The way Yemen’s democracy is supported [Archives:2007/1111/Opinion]

December 13 2007

By: Dr.Abdullah Al-Faqih
The National Democratic Institute that has been working in Yemen fore many years reserved its report on Yemen's last year presidential and local council elections for nearly seven months. It has not released its report until it was April 2007 and that came one month before President Ali Abdullah Saleh's visit to the United States.

Through this report, it has been made clear that NDI has nothing to do with elections and democracy or the likes, the meanings of which become distinctive according to the nature of U.S. interests in any country. Such a report appeared to be politicized, particularly as it said in its opening sentence that “We think that Yemen's presidential and local elections, which took place on September 20, 2006, is a crucial step toward democracy in the country. Such elections can be described as democratic and competitive.” Then the report proudly continues to say, “As soon as the Yemeni Parliament approved the final list of presidential candidates, it has been apparent that Joint Meeting Parties gave a practical answer to a very big question that had been evolving in Yemen's public opinion for several months. The question was about the possibility of having a real contender to President Saleh in the race toward the highest political post in the country.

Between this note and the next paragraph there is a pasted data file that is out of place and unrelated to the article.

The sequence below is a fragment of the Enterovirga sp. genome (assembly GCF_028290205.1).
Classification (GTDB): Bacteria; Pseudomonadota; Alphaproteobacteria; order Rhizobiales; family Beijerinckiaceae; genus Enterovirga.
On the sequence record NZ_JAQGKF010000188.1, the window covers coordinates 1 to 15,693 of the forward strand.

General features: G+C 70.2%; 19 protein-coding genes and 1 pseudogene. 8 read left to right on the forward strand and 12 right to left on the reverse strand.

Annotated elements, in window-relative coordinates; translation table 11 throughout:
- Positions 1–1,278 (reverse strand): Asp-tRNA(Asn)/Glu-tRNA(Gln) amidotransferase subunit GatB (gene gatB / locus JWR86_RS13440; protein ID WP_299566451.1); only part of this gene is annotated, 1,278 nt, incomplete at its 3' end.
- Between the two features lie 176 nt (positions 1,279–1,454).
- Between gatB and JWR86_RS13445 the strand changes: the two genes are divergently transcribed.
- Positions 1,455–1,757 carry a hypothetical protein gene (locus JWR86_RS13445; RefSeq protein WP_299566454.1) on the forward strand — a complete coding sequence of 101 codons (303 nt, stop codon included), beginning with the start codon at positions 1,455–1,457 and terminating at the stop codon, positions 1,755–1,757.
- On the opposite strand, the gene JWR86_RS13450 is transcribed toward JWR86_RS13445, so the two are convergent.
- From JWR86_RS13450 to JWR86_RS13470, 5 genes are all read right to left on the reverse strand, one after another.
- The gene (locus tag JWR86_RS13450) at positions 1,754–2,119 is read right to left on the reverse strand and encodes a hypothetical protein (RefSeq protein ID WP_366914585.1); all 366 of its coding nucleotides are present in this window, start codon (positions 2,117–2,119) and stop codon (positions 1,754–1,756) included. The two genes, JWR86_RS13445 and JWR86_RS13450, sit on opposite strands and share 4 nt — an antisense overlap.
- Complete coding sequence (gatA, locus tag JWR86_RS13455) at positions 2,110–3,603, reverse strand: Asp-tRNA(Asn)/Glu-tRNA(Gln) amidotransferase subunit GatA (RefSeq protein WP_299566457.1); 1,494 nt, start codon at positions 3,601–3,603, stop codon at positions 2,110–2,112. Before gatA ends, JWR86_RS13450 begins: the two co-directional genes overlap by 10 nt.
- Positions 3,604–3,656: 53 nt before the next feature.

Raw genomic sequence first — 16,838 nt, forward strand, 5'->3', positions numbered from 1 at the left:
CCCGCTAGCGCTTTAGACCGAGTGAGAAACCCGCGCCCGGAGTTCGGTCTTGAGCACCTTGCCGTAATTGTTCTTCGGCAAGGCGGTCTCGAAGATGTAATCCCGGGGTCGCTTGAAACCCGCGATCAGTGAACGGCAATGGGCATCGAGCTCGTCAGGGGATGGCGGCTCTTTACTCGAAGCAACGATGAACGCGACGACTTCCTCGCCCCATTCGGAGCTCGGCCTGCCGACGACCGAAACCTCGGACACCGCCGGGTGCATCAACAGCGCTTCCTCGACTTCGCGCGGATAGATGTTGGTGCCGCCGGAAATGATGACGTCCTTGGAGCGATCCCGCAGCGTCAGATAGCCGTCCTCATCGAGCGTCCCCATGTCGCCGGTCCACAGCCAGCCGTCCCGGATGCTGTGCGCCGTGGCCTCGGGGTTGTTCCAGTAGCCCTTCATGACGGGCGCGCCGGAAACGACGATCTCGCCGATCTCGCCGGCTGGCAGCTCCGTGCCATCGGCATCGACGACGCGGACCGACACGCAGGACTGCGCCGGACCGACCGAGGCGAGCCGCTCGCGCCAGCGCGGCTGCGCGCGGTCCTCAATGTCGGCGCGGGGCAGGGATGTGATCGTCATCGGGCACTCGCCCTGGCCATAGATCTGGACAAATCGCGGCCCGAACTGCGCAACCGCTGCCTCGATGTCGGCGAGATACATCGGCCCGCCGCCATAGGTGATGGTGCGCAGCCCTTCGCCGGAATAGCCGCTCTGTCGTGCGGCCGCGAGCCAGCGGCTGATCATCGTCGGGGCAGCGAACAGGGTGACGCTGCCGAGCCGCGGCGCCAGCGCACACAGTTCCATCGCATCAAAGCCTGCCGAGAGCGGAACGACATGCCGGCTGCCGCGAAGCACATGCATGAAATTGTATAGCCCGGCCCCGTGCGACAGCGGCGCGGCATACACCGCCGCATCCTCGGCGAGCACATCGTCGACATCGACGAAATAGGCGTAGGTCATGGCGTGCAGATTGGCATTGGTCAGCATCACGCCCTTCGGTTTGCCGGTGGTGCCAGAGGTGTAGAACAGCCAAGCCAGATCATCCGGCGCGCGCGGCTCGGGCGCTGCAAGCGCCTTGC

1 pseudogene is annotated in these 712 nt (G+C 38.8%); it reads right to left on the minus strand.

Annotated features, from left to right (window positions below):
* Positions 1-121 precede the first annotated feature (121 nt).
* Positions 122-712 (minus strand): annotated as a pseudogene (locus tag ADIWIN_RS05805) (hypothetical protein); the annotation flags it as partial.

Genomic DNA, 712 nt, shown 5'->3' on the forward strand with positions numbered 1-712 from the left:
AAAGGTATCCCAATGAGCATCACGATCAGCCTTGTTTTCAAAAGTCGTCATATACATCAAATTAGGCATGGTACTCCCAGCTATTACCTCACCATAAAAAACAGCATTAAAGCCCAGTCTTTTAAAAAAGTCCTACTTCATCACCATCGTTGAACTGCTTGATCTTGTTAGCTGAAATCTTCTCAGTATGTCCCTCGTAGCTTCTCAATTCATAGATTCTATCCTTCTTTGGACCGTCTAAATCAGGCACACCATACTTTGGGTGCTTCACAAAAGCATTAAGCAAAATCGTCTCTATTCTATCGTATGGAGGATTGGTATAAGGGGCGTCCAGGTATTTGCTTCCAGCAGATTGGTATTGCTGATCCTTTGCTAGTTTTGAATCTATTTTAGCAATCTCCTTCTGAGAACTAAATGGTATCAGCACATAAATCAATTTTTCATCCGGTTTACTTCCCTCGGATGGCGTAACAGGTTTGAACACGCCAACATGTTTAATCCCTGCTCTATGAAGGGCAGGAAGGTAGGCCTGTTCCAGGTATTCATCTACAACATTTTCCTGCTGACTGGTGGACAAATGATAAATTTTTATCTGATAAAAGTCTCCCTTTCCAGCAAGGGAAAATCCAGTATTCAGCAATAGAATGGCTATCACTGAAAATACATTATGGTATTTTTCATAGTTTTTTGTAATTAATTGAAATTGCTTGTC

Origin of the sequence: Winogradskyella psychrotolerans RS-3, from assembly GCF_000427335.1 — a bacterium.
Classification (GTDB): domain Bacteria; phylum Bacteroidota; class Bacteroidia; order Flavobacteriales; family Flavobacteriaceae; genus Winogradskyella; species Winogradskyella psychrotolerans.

Resembling Powel's Report on Weapons of Mass Destruction in Iraq, the NDI's report added that “The tense relation between Opposition Parties and Supreme Commission for Elections and Referendum had a negative impact on the elections, thereby delaying the electoral processes for more than one time. And, as SCER didn't give electronic copies of voter registers made in 2002, as well as the registers modified in 2006, in a way substantiating suspicions of the opposition and the international community that the registers contain some faults in favor of the ruling party, this helped the relations become sharper, thus leading to a failure in implementing terms of the Agreement of Principles, reached by General People Congress and JMP on June 18. This agreement was endorsed by the Executive Authority with the aim of resolving any noticeable differences.

There have been high concerns and fears during the time period ahead of the elections that opposition parties would not name their candidates for election management committees, like what happened during the review and modification of voter registers in 2007. Also, there have been fears that the opposition parties may boycott the elections.

Despite the fact that SCER is primarily responsible for any faults and violations, which accompanied the electoral process, the opposition should have calmed its sharp address against SCER. The NDI's report on Yemen's most recent elections reminds its reader of Bush's Administration decision to invade Iraq first and then search for the reasons behind the invasion. It also reminds the reader of Bush's Administration charges against those opposing the stupid war decision, accusing them of being unpatriotic and allies with terrorists. Meanwhile, the advice given by Bush's administration to Yemeni opposition concerning SCER is merely a reflection of the lack of prudence, which Bush's Administration and its collaborators are famous for.